His mother had previously taught him the fundamentals of reading, but the schools refused to allow him to take studies at home. They eventually gave in, and Paul rapidly caught up, restoring the time he had lost while in the hospital. Alexander’s father devised a pen hooked to a stick that he could hold in his mouth and write with.

Months turned into years, and Paul Alexander graduated from high school with nearly perfect grades. Instead of the iron lung, he could now spend a few hours on his wheelchair. Friends who used to push him around the neighborhood were suddenly taking him to restaurants, pubs, and movie theaters.

He applied to Southern Methodist University, but was turned down due to his disabilities. Alexander, however, persevered in the face of adversity, as he had in the past. He eventually persuaded them to let him come — but only on two conditions. To get to class, Alexander would need the newly produced polio vaccine and the assistance of a friend.

Alexander was still living at home, but that would change in the near future. He eventually transferred to the University of Texas at Austin, where he lived in a dorm and hired a caretaker to help him with physical tasks and cleanliness.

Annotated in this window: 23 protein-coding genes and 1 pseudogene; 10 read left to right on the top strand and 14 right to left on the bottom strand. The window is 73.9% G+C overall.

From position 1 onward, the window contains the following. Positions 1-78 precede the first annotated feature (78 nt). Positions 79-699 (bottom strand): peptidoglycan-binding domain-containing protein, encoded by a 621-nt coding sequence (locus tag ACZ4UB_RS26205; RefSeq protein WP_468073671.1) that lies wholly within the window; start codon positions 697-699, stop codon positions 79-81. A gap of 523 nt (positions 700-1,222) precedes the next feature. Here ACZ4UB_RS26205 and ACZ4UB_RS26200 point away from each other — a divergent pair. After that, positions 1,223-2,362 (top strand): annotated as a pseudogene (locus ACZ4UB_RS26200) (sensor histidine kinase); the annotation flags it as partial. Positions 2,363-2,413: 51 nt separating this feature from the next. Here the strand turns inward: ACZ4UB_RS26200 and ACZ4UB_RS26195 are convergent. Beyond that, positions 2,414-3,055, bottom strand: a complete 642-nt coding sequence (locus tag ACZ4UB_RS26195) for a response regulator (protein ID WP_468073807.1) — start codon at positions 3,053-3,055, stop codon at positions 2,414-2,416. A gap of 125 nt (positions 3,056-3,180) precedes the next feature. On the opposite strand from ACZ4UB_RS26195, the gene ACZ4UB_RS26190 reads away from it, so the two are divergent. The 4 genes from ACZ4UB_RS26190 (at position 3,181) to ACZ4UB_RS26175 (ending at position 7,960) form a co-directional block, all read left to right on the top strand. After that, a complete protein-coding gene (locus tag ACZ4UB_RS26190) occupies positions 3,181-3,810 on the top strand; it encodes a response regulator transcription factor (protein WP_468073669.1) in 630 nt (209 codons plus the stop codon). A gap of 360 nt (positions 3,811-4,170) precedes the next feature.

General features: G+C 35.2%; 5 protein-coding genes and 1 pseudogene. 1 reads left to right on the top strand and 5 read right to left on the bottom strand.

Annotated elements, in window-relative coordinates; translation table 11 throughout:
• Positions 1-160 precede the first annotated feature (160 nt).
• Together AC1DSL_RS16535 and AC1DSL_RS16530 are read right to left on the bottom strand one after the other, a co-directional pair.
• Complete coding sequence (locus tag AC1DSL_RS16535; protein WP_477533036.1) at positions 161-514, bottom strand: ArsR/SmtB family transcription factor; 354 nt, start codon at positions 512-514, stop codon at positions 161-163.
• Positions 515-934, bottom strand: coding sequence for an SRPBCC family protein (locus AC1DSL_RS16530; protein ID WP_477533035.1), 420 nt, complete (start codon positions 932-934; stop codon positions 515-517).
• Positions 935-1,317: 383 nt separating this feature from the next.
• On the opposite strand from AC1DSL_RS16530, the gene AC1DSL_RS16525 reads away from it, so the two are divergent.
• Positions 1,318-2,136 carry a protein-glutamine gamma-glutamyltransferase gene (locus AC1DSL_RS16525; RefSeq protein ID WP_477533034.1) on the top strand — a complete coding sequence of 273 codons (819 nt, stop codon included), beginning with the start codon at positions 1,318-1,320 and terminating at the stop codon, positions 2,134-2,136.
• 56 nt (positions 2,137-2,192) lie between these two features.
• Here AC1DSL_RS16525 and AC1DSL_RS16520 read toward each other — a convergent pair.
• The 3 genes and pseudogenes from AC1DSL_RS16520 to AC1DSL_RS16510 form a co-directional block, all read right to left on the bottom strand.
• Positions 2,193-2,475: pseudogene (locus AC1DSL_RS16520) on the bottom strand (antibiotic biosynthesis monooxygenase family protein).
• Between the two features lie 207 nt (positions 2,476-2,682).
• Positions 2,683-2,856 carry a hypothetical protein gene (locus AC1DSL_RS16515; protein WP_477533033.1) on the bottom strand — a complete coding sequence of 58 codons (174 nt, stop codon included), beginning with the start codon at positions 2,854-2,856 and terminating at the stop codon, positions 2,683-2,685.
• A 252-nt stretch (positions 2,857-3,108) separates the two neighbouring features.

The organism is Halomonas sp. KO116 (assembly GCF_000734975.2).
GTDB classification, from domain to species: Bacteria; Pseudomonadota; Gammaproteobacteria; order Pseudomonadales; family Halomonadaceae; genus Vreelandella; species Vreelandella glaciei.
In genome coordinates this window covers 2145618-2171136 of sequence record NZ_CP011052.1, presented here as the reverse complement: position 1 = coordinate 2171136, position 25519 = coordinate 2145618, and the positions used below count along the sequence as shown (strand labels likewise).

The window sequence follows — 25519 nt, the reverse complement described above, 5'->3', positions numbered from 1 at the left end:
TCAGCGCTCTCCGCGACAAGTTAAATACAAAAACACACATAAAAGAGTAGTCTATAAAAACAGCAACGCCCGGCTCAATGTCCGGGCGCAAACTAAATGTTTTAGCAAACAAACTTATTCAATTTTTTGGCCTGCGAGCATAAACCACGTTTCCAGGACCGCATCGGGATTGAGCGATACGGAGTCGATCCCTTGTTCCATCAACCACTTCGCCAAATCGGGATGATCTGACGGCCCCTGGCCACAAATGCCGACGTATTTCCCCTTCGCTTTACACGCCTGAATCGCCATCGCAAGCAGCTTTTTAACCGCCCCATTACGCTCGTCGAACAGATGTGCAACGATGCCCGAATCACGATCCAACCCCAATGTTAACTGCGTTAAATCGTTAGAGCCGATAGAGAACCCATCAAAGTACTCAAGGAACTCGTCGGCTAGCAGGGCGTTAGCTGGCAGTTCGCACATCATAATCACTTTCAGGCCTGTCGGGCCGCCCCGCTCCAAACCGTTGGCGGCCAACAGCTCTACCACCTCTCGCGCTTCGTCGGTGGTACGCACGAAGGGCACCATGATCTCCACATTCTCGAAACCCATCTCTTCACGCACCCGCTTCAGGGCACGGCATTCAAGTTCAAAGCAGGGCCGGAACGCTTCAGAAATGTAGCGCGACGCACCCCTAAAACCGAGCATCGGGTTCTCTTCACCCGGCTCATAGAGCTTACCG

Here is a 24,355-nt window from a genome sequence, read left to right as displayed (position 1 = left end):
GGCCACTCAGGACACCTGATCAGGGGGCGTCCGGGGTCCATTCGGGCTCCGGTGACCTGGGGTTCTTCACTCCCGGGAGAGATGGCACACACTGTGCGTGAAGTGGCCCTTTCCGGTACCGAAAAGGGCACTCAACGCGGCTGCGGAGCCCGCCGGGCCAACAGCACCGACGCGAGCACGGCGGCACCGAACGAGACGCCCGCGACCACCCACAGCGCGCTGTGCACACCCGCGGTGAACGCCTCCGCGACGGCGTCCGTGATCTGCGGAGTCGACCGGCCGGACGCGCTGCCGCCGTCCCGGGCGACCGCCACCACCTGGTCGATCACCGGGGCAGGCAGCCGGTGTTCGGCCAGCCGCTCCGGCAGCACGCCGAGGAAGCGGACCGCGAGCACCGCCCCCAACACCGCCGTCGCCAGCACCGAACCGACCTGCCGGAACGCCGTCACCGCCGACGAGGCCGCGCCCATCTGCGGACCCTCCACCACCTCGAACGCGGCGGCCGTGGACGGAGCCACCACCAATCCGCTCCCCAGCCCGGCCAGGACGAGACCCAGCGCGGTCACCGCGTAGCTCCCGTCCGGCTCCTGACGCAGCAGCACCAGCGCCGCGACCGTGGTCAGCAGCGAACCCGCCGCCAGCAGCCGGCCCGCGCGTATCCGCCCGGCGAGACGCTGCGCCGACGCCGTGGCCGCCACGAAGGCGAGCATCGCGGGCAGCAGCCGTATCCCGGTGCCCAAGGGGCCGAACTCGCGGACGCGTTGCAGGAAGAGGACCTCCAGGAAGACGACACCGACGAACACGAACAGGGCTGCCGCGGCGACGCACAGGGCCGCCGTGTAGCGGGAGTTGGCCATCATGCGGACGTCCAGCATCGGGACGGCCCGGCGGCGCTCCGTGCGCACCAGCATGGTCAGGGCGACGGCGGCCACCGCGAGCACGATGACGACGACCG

He managed to go to school

He earned his bachelor’s degree in 1978 and went on to earn his post-graduate law degree in 1984. Alexander found a job teaching legal terminology at a trade school while studying for his bar exams.

He worked as a lawyer in the Dallas and Fort Worth area for decades after that. In court, he’d be in a modified wheelchair that supported his crippled body. He did a modified kind of breathing the entire time, allowing him to remain outside the iron lung.

Alexander even made headlines in November 1980 – for, of all things, voting in the presidential election.

Today’s Paul Alexander